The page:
India is the world's largest tea grower. It produced 960 million kg of tea in 2009-10 and exported close to 200 million kg, up from 190 million kg in 2008-09. “The government has raised the budget allocation for tea sector to Rs 800 crore in the Eleventh Plan from Rs 350 crore,” he added.

Source: Financial Express

Higher output fails to cool tea prices

Despite a higher crop output of 87 million kg in major tea producing countries — Kenya, Sri Lanka and India — prices are constant, as the cumulative deficit stands at 125 million kg.

After last year’s deficit crop, Kenya and Sri Lanka have reported a higher output of 75 million kg during January-March while south India registered an increase of 12 million kg in output for the first three months of the calendar year.

The three countries account for 80 per cent of the black tea production. Yet prices are holding out across the world markets.

Prices in Kenya and Sri Lanka have a strong undertone and are higher by 40-70 cents over last year. In India, markets have surplus plain teas at the moment, but good teas are in short supply. So, prices are higher by Rs 10-20 than the previous year.

Ullas Menon, secretary general of the United Planters Association of South India (Upasi) said, the average price of south Indian tea is Rs 111.93 a kg while last year the price was Rs 94.39 a kg. But Menon thinks it is a temporary blip.

“There is no reason for prices to fall. Kenya and Sri Lanka are seeing a bumper crop, but prices are firm. North India prices are buoyant,” he said.

Aditya Khaitan, chairman, Indian Tea Association (ITA), said prices in India would hold out.

Not just in India, figures indicate that they could hold water for world markets as well. The cumulative deficit of the last five years is to the tune of 200 million kg.

In India, production is expected at the same level as last year’s 979 million kg. Menon said since in April there was a dry spell, the crop would be at the same level as last year, even though it was significantly higher till March.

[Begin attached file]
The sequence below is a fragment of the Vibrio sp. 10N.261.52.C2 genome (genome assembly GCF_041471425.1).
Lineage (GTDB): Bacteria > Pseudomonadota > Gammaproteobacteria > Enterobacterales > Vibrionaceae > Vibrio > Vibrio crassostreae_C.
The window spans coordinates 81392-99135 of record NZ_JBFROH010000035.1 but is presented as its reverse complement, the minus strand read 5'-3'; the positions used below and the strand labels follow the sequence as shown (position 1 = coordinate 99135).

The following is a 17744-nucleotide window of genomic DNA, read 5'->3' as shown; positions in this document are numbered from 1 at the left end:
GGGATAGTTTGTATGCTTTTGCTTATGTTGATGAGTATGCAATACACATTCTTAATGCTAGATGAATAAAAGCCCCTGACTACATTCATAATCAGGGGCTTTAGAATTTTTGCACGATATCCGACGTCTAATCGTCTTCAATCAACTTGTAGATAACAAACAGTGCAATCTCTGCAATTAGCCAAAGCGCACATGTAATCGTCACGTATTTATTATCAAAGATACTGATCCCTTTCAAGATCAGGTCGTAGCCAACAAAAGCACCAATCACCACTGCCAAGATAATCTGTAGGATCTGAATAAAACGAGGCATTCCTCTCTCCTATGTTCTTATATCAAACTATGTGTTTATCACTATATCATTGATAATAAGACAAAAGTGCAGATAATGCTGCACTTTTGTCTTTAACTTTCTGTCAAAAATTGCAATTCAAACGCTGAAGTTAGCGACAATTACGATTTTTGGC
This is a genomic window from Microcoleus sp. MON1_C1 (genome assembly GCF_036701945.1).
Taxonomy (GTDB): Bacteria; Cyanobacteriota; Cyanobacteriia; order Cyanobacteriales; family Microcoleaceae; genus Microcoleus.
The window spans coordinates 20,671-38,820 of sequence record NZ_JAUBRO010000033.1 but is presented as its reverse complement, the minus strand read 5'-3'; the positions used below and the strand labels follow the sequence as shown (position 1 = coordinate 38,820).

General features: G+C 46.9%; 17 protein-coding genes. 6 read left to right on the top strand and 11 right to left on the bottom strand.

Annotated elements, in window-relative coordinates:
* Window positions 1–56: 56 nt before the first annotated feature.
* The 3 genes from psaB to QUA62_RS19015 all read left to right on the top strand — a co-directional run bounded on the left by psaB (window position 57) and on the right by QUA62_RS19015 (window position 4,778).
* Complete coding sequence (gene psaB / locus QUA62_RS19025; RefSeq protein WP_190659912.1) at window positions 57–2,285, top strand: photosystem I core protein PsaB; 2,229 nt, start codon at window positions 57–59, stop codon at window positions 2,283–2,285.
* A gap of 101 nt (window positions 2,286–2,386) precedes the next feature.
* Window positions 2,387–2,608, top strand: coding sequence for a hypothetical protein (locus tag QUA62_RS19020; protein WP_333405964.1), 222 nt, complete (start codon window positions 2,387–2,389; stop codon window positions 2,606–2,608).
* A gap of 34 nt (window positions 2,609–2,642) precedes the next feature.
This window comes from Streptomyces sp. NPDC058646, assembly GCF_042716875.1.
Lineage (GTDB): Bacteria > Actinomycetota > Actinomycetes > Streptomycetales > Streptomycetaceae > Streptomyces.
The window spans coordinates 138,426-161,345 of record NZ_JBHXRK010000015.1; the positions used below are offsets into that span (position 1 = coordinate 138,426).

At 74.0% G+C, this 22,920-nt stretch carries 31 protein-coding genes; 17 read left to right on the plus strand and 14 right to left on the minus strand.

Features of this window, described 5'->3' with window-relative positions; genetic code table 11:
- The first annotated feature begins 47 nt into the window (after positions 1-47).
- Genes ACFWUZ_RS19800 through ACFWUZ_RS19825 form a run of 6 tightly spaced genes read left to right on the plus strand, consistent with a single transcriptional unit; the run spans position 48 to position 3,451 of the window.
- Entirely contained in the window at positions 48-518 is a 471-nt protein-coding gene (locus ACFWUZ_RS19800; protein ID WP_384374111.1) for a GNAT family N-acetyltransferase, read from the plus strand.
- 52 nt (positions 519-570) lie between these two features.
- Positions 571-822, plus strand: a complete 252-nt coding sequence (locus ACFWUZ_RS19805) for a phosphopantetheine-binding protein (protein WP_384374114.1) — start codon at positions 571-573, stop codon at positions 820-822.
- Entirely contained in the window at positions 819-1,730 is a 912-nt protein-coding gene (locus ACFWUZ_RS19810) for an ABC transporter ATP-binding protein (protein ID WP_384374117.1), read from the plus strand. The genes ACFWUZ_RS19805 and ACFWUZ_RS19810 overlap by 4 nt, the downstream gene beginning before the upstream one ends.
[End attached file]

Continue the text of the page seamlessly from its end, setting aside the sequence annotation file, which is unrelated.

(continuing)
If the output remains at the same level, the season would again end with a deficit. “Each year, consumption in India grows by 30-35 million kg,” Khaitan said. Last year, there was a deficit of around 40 million kg.

Source: Business Standard

Tea production may touch one billion kg: Board

India's tea production may touch the one billion kg mark this year with the meteorological department predicting a normal monsoon, a highly-placed Tea Board of India official said here today.

"With the prediction of a normal monsoon, the production of tea during the year is likely to be in the region 990 million to one billion kg," Tea Board Chairman Basudeb Banerjee said.

Banerjee, however, said that it was difficult to predict the actual output since different regions of India receives varied degree of rainfall.

"As IMD predicts normal monsoon, the production is likely to be normal this year. However, you can't really predict since the distribution of rainfall is generally not even in India," he said.

Source: PTI

India's tea output up 9% in March

NEW DELHI: Tea production in India, the world's largest grower, rose by nine per cent to 49 million kg in March, 2010, as against 45 million kg in the corresponding month last year, the Tea Board said today.

Similarly, tea exports increased to 17.96 million kg in March from 14.22 million kg in the same period of 2009, it said.

"Production has started picking up in the northeastern region from March. We expect good output in the coming months, as small growers are focusing on plantation," an official with the Tea Board said.

There has been a slight increase in output both in North and South India, he said.

According to official data, tea production in the plains of West Bengal and Assam, which harvest the best quality tea leaves in the world, increased to 29.82 million kg in March from 27.34 million kg in the same month last year.

Output in the southern states of Tamil Nadu, Kerala and Karnataka also improved to 19.17 million kg from 17.69 million kg in the review period, it said.

Cumulative production of tea in the first three months of 2010 rose by 16 per cent to 94 million kg against 81 million kg a year ago, it added.

In the 2009 calendar year, India's tea output stood at 979 million kg, against 981 million kg in the previous year.

Tea production is an annual cycle. The country has 5,79,000 hectares of land under tea cultivation, of which 1.53 lakh hectares is handled by small growers.

According to the Tea Board, the country is estimated to have shipped 200 million kg in the 2009-10 fiscal, against 190 million kg in the previous year.

Source: PTI

Change in name for Tata Tea

Tata Tea has announced that it has been renamed as Tata Global Beverages Ltd, effective today, in keeping with its earlier-stated plans to diversify its product portfolio. The company said, the move “demonstrates our intent to build a new and strong global brand”.